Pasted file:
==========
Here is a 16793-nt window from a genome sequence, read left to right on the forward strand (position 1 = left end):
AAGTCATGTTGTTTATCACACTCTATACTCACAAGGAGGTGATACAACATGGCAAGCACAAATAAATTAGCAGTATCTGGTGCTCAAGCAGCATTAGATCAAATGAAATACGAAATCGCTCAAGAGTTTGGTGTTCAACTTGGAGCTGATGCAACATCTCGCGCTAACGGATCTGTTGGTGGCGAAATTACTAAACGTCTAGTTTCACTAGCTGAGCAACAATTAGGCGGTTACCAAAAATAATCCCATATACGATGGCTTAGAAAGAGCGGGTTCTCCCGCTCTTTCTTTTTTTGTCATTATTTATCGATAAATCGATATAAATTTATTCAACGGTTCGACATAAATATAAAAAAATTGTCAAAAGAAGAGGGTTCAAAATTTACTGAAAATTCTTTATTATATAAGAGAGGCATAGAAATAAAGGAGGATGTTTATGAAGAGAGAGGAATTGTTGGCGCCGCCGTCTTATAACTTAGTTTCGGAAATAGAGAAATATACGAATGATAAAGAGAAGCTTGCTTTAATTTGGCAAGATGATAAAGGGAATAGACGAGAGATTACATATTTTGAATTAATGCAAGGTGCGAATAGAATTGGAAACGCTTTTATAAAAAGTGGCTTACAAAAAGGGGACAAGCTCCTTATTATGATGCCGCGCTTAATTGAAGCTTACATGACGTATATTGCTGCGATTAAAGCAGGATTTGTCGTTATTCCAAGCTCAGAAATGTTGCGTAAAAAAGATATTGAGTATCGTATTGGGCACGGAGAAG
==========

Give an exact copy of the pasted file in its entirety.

Here is a 16793-nt window from a genome sequence, read left to right on the forward strand (position 1 = left end):
AAGTCATGTTGTTTATCACACTCTATACTCACAAGGAGGTGATACAACATGGCAAGCACAAATAAATTAGCAGTATCTGGTGCTCAAGCAGCATTAGATCAAATGAAATACGAAATCGCTCAAGAGTTTGGTGTTCAACTTGGAGCTGATGCAACATCTCGCGCTAACGGATCTGTTGGTGGCGAAATTACTAAACGTCTAGTTTCACTAGCTGAGCAACAATTAGGCGGTTACCAAAAATAATCCCATATACGATGGCTTAGAAAGAGCGGGTTCTCCCGCTCTTTCTTTTTTTGTCATTATTTATCGATAAATCGATATAAATTTATTCAACGGTTCGACATAAATATAAAAAAATTGTCAAAAGAAGAGGGTTCAAAATTTACTGAAAATTCTTTATTATATAAGAGAGGCATAGAAATAAAGGAGGATGTTTATGAAGAGAGAGGAATTGTTGGCGCCGCCGTCTTATAACTTAGTTTCGGAAATAGAGAAATATACGAATGATAAAGAGAAGCTTGCTTTAATTTGGCAAGATGATAAAGGGAATAGACGAGAGATTACATATTTTGAATTAATGCAAGGTGCGAATAGAATTGGAAACGCTTTTATAAAAAGTGGCTTACAAAAAGGGGACAAGCTCCTTATTATGATGCCGCGCTTAATTGAAGCTTACATGACGTATATTGCTGCGATTAAAGCAGGATTTGTCGTTATTCCAAGCTCAGAAATGTTGCGTAAAAAAGATATTGAGTATCGTATTGGGCACGGAGAAG